Becoming a Better Catch


Never in my life have I seen so many photos of men holding fish as I have on dating sites. But wait, I’m getting ahead of myself.

I went directly from my parents’ house to my marital home, so I hadn’t lived the single life until I took off my wedding band. Online dating became my new reality and it was pretty much terrifying from the start.

It’s an interesting experiment that comes with a healthy dose of rejection. You’re either too this or not enough that. That’s hard when you’re coming off a broken heart. But it’s important to remember that dating is not a measure of your worth and that rejection is rarely about you anyway.

As confident and optimistic as you might start out, online dating can really wear you down. Because you must have a stringent filter to screen out the weaker or suspiciously creepy matches, you very quickly go through the pool of possible love connections until most potential has been drained away. So you cast a wider net. And you start to reconsider dating people you might have previously swiped past.

Which leads me to… the fishermen.

Plenty of guys choose profile pics that show them, well… showing off. If they’re not skiing or snowboarding, they’re fishing – or in the afterglow of said activity, proudly holding out their prized catch to the camera. You can almost hear them primitively grunt “Me, man. Me good hunter. Me caught big fish to feed woman!”

What’s startling is that a recent survey revealed that half of 1,000 women polled found dating profiles of manly men posing with slimy, smelly fish more attractive than those without. Seriously? Where were these women surveyed… Newfoundland?

I’ve always thought these pictures were pretty odd. Are they a clever metaphor for being a great catch, or a play on there being plenty of fish in the sea? Maybe they simply say this stud just really loves fishing and you too can look forward to eating shore lunch in hip waders if you’re lucky bachelorette number one.

While I have never been tempted to date anyone clutching a big mouth bass, I will admit that early in my limited online experience, I responded to one fellow who was an outdoors enthusiast. I grasped to find some commonality and ended up stretching the truth to fit. “Of course, I love the outdoors!” I replied exuberantly, despite the fact that my idea of roughing it is booking accommodations with three stars or less. “Some of my best memories are of weekends spent camping and hiking!”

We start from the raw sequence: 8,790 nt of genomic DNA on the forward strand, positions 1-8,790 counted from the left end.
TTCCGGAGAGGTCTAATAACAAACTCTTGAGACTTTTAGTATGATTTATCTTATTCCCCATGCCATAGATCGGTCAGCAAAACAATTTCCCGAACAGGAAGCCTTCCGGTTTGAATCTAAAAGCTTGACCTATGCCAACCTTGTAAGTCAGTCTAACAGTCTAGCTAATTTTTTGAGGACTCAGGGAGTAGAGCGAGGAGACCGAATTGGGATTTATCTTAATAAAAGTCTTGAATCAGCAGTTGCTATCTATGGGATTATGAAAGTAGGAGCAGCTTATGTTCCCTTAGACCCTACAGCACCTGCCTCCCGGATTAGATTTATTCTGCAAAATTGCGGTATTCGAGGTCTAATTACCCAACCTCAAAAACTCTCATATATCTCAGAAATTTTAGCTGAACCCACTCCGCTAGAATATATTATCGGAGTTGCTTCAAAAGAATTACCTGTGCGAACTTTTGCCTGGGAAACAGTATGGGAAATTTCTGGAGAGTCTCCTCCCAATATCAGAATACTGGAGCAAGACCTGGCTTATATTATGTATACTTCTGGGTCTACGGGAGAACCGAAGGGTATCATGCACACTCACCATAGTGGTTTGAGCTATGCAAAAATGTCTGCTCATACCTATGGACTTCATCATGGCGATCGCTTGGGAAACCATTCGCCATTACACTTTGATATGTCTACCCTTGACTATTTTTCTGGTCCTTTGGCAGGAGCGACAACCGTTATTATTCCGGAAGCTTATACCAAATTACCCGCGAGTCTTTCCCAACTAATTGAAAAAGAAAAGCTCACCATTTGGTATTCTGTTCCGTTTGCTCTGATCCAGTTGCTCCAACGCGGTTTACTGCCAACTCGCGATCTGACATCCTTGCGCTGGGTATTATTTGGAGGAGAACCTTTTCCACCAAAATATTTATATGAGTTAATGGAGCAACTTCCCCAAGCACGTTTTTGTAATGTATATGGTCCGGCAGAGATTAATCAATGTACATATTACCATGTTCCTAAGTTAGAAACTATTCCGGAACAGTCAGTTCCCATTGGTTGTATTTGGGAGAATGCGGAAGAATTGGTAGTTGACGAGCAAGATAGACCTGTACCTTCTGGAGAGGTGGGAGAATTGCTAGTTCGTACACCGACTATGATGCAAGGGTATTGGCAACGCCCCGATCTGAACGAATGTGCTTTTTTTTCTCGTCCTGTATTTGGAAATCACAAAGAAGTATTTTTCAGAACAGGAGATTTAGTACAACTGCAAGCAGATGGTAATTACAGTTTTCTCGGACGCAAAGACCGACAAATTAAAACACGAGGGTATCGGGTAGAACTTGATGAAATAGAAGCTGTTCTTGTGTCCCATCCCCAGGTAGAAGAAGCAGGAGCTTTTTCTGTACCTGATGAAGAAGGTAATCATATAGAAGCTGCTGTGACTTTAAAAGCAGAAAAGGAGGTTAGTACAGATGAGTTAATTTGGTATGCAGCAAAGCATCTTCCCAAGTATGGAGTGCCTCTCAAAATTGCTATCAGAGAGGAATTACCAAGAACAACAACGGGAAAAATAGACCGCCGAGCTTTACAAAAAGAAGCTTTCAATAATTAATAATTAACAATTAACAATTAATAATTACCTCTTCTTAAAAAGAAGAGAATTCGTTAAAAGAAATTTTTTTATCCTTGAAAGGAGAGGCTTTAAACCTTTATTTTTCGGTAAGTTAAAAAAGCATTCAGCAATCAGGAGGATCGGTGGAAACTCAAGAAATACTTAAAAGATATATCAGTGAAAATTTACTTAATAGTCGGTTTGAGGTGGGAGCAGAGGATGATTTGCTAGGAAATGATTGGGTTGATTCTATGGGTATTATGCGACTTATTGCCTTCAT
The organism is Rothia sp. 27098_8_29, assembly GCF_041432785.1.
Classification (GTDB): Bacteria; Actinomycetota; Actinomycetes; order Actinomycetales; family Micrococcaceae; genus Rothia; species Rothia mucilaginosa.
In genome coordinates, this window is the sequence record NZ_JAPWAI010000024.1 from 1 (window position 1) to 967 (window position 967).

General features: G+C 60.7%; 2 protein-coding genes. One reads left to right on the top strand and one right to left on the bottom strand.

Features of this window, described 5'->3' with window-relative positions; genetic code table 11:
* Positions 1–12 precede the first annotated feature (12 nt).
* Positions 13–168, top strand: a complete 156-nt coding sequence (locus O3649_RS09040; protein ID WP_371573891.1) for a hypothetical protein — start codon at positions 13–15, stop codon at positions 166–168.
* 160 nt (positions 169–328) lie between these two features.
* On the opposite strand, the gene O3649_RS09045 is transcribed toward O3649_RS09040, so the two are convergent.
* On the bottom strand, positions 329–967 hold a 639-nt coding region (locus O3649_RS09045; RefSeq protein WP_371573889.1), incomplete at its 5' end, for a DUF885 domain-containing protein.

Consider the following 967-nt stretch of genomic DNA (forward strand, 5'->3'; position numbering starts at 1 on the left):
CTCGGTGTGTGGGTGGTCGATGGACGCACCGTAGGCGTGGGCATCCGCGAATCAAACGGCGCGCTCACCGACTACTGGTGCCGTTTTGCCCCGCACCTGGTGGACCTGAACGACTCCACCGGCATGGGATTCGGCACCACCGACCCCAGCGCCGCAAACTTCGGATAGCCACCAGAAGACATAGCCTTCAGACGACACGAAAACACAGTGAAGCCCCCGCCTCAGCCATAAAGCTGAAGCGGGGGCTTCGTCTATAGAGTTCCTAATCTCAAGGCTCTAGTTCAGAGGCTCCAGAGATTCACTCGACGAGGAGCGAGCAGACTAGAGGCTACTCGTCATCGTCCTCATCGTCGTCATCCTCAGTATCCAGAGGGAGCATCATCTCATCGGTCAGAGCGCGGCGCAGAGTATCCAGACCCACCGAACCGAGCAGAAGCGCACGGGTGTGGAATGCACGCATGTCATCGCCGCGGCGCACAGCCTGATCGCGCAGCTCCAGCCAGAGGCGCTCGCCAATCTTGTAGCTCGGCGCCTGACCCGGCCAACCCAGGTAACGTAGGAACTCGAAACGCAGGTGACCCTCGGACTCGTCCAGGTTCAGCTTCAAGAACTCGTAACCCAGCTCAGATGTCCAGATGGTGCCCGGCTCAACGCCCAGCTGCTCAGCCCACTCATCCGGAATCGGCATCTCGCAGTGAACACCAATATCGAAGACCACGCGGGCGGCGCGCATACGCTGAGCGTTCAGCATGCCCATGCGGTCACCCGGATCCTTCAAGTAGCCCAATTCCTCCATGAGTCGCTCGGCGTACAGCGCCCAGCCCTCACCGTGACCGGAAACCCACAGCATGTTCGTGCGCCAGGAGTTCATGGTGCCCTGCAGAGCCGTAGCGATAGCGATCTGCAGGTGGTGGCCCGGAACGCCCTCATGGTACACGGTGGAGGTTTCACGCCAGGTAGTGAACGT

(Well, that part is true, although I didn’t mention that the last time I did either I was still reading Tiger Beat.)

Our brief exchange didn’t get far. I can’t say that it wasn’t a total relief that I didn’t have to confess barely knowing a tent pole from a tadpole. Still, I felt icky for fudging the truth. Faking my interests for a chance to meet a complete stranger for a 40-minute coffee date is not at all who I am.

Sometimes we think that there’s no harm in pretending to be something we’re not if it’s not hurting anyone. I mean, it wasn’t like I was catfishing the guy (ba dum tss), I was just saying what I needed to say to appear more alluring. But it wasn’t long before I felt guilty for not being myself and realized that I wasn’t enjoying our interaction because of it.

We want to showcase the very best version of who we are to new people because we want them to like us. We do it at job interviews and we certainly do it while dating. We portray ourselves as poised and polished; we enhance our appearance, we tell our best stories and laugh at all their jokes. That doesn’t seem so dishonourable.

But forcing ourselves to behave how we don’t usually behave, think how we don’t usually think, or do things we don’t usually do will only lead to failure because it can’t be sustained. Imagine if you bait, catch and reel in one of those grinning fishermen when you in fact despise sport fishing. How long before your everlasting happiness reeks like a three-day-old carp?

Could this be the rugged outdoorsman photo that sealed the deal for Angelina?

I went out with one genuinely sweet guy whom I never really got to know because he was always putting on an act. He was constantly trying to do things he thought would impress me. When he learned that I’d recently published my first romance novel, he bought and sped-read through it before our first date (I guess he thought it might provide some meaningful insight into my soul).

Throughout the evening, he peppered our conversation with thinly-veiled references about people and places in the book. It was jarring and a bit creepy, but I gave him the benefit of the doubt. He was nervous. He was trying to woo me like some suave fictional hero, using my own story as the blueprint to my heart. Maybe I should’ve been flattered. He had read my book, after all.

After that, I couldn’t be sure which remarks and gestures were authentic, therefore all of them came off with a tinge of phoniness. It’s too bad, because like I said, he seemed like a sweet guy. He was either too unsure or insecure, as if what he had to sell wasn’t worth buying on its own.

When our friends are in situations where their image really counts, we advise them to “just be yourself.” Why? Because we already know how awesome they are by nature. Because people usually see right through imposters. And because it’s always easier to be true to yourself than to keep up false pretenses.

Pretending to be someone you’re not will eventually cause you to lose sight of the person you really are. And that’s too bad because who you are at this very moment is special and the culmination of your unique life experiences. Your thoughts, opinions, interests and behaviors shouldn’t be altered to impress, please or win over anyone else.

Your true self is lure enough. Cut bait and throw back the posers if you need to, because it’s worth holding out for someone who thinks you’re a great catch just the way you are.